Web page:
Locomotive History of the GNSR
The GNSR's locomotive fleet is noted for being dominated by 4-4-0s and not containing a single goods locomotive. This was only true in the GNSR's later years, and things were different when it first opened to traffic.
The first twelve locomotives ordered for the new GNSR were designed by Mr. D.K. Clark and built by Messrs. W. Fairbairn of Manchester. Seven were passenger 2-4-0s. Five were goods 2-4-0s, but these were originally designed as 0-6-0s. Deliveries were late, and the first goods engines did not arrive until June 1855. These, and many later GNSR locomotives, were fitted with Mr. Clark's patent smoke preventing system. This had a series of holes in the sides of the firebox above the fuel, that allowed jets of steam to be projected. The steam circulated air in the firebox. The better combustion is also reported to have resulted in improved fuel economy. All twelve locomotives were withdrawn between 1879 and 1898. The original passenger locomotives were heavily worked in their early years and tended to be the first to be withdrawn.
Mr. Clark resigned in 1855 and was succeeded as Locomotive Superintendent by M.J.F.Ruthven. The Aberdeen Harbour branch was opened in 1856, and banking locomotives were urgently required. Two 0-4-0 well tanks (Nos. 13 & 14) were purchased from Beyer, Peacock. These two locomotives would become the longest lasting of any GNSR locomotives. They were re-boilered by Manson in 1887, but retained their brass domes and copper-capped chimneys. The GNSR later moved them to shunting duties at Keith, Elgin, and Daluaine Distillery, before selling them to the War Department in 1916. After a number of different owners, No. 14A was reported to be still in use in 1934 at Tareni Colliery Co. Ltd. in Glamorganshire.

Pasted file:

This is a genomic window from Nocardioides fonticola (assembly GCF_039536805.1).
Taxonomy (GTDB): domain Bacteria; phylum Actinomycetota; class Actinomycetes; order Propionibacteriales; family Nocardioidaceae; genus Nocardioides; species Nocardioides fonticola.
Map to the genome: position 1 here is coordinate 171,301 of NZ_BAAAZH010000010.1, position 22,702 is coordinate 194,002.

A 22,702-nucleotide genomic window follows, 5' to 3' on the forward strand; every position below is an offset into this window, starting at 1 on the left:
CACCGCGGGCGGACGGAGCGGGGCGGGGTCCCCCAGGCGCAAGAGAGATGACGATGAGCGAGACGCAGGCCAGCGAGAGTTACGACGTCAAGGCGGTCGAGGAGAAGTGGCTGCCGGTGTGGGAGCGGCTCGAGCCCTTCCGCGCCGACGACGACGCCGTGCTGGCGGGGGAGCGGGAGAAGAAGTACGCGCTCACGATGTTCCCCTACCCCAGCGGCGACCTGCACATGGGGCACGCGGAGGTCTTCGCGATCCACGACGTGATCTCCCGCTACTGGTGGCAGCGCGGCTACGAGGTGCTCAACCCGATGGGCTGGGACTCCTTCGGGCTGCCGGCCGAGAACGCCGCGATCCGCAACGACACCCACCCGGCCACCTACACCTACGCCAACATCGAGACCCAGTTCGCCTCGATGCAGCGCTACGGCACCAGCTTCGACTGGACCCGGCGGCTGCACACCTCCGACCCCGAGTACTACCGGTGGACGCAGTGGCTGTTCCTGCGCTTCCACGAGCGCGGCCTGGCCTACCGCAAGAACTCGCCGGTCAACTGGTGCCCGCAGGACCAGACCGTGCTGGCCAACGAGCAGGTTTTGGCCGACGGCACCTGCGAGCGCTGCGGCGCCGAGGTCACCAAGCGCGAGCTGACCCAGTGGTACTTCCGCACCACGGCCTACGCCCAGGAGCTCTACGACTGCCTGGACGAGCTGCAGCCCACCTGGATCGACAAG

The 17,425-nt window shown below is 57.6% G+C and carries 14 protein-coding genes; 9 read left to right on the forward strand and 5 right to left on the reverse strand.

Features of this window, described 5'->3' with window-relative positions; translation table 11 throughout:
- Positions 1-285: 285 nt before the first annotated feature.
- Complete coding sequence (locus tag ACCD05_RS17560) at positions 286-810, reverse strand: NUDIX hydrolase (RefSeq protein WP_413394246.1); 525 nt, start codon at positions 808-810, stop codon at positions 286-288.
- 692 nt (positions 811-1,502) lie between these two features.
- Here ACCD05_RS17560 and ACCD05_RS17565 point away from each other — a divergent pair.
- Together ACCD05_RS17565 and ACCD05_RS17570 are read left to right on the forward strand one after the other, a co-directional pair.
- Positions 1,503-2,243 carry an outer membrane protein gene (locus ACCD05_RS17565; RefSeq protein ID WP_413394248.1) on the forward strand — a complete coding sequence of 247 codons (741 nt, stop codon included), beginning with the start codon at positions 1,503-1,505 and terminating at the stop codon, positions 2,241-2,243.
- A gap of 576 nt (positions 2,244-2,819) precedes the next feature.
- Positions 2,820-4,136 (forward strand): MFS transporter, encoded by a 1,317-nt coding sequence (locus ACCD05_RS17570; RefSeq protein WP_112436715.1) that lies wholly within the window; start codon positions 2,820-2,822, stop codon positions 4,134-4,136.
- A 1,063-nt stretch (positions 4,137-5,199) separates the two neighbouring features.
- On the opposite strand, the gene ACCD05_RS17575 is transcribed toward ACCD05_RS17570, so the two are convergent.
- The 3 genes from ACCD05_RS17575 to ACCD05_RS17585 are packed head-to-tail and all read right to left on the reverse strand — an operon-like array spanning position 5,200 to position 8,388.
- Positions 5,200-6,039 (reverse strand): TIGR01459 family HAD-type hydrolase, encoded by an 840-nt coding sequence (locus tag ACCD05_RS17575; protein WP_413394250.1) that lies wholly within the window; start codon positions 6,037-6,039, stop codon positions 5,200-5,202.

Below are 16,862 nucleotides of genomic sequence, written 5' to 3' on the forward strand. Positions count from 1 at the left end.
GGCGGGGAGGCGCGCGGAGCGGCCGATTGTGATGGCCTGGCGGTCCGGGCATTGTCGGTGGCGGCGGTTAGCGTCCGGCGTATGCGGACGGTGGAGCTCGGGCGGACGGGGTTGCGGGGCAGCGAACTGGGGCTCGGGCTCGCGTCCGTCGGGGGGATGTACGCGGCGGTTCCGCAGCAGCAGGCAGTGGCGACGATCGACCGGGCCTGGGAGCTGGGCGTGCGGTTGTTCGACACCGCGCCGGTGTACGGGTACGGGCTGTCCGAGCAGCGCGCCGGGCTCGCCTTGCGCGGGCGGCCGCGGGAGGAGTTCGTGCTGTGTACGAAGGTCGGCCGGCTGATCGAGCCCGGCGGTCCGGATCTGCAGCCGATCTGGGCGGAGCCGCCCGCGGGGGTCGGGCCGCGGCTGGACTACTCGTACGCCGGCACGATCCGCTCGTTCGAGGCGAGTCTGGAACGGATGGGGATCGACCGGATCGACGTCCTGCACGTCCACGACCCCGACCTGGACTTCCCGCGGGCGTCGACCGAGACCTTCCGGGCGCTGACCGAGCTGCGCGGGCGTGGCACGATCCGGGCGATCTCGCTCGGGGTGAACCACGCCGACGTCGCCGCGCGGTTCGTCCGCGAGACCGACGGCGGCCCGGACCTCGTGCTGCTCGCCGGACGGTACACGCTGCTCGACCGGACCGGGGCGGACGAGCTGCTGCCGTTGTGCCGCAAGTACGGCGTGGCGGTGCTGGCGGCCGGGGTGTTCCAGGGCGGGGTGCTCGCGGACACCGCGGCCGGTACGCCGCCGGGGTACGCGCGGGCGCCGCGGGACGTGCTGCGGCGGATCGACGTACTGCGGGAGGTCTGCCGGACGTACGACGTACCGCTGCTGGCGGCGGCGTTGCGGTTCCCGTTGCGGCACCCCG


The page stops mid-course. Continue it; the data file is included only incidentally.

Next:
Cowan became Locomotive Superintendent in 1857, and purchased the last of the GNSR's 2-4-0s (Nos. 19-27) between 1859 and 1861. Built by Stephensons & Co, these were similar to the existing goods locomotives but they were fitted with a shorter wheelbase. Wheels were 5ft 1in diameter, and operated by 16 x 22in cylinders. Although these locomotives were the last of the 2-4-0s, they started the GNSR tradition of building locomotives in tiny batches of 2 or 3 locomotives.
In 1862, Cowan switched from the 2-4-0 wheel arrangement to the 4-4-0 arrangement for which the GNSR would become known. These were the first outside cylinder 4-4-0s in Britain, and almost Britain's first 4-4-0s of any cylinder arrangement. The 5ft 1in driving wheel diameter, and 16 x 22in cylinders were retained. Nine of these locomotives were built in 1862 and 1864. All future GNSR tender locomotives would be 4-4-0s - many of which survived into LNER ownership. Over time, these would become larger and more powerful, and take on a modern appearance with Ramsbottom valves and painted domes. All were passenger locomotives, or technically mixed-traffic locomotives. The GNSR never operated any goods 4-4-0 locomotives, instead preferring the flexibility of mixed traffic locomotives.
Of note are Manson's two Class N (LNER D46) locomotives. These were built at the limited workshop facilities at Kittybrewster in 1887. The workshops only had space for four locomotives, so much of the construction occurred outside. The Chairman reported savings of £300-400, but construction of further locomotives was not considered practical until the new works at Inverurie were operational.